Securing Women's Land Rights

It Takes a Village, Appropriate Technology, and Real Investment to Deliver

As an organization focused on advancing land and resources rights for women and marginalized people through innovative technology and services, Cadasta Foundation applauds the global commitment to ramp up progress on equal rights for women and girls. Yet, we need to ask two important questions: what does it look like in practice for women to gain rights to land, property, and inheritance? And what is needed to make this happen?

Using Cadasta's Platform, these municipal mappers sped up data collection from 2 months to just over 1 hour per household in Alto Alegre, Brazil | Photo Credit: Mauna

To answer the above questions, we turned to one of our 100 global partner organizations, Espaço Feminista (EF). EF is a Brazilian civil society organization founded in 2008 to contribute to the empowerment of women and to fight for women’s land rights, gender and racial justice, democracy, and human rights. The group has made great strides in securing land tenure for women living in vulnerable communities in low-resource peri-urban areas of northeast Brazil.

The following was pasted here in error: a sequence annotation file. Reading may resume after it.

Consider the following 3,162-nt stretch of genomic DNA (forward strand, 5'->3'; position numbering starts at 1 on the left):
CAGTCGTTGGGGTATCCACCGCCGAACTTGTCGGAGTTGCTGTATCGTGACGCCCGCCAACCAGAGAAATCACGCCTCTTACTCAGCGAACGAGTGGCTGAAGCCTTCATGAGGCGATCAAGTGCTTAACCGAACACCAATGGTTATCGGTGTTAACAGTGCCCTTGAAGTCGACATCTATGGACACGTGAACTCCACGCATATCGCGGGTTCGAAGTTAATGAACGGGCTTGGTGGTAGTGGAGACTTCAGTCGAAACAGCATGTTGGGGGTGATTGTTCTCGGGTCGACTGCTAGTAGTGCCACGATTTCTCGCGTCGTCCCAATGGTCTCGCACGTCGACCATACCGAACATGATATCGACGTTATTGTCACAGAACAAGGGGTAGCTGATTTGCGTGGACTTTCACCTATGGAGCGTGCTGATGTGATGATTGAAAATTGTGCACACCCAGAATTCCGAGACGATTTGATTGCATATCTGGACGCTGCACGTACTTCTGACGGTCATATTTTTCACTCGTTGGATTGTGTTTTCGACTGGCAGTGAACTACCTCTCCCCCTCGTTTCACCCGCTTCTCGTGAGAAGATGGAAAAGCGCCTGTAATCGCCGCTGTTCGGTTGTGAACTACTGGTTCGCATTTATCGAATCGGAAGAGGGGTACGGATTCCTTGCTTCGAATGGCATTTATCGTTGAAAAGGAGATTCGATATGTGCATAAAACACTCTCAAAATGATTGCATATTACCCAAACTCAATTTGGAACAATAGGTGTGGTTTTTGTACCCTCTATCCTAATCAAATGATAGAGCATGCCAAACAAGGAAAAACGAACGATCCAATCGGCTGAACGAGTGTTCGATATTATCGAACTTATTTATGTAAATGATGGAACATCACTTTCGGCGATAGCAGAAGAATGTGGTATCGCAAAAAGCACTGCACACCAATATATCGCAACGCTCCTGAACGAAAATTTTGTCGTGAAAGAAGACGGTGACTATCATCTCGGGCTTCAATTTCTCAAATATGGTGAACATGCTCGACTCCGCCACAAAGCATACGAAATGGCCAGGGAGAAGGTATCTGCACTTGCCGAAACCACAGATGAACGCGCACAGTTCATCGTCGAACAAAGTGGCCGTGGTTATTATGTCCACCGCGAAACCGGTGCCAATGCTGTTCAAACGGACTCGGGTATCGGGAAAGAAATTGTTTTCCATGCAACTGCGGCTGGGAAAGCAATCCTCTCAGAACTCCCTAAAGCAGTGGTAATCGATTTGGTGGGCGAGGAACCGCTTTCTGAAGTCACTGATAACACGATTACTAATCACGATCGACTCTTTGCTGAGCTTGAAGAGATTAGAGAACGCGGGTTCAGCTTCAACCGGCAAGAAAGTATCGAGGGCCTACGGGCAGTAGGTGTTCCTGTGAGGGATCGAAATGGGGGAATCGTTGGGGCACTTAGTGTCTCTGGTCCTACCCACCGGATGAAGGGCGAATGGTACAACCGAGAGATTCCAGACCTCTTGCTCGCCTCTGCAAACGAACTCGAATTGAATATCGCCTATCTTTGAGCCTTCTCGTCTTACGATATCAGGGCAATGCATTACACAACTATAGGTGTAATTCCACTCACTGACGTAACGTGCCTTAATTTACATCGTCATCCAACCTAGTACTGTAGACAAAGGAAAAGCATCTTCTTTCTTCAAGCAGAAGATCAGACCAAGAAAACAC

Espaço Feminista’s journey began three years ago when they undertook research using census data and found that women were disproportionately affected by inequality, poor housing and living conditions across the region. Armed with data, they were able to undertake a community process that informed women of their rights and engaged them in advocating for these rights with the municipal government. The municipality responded by proposing and passing a law that paved the way for legalizing land rights for 15 informal settlements.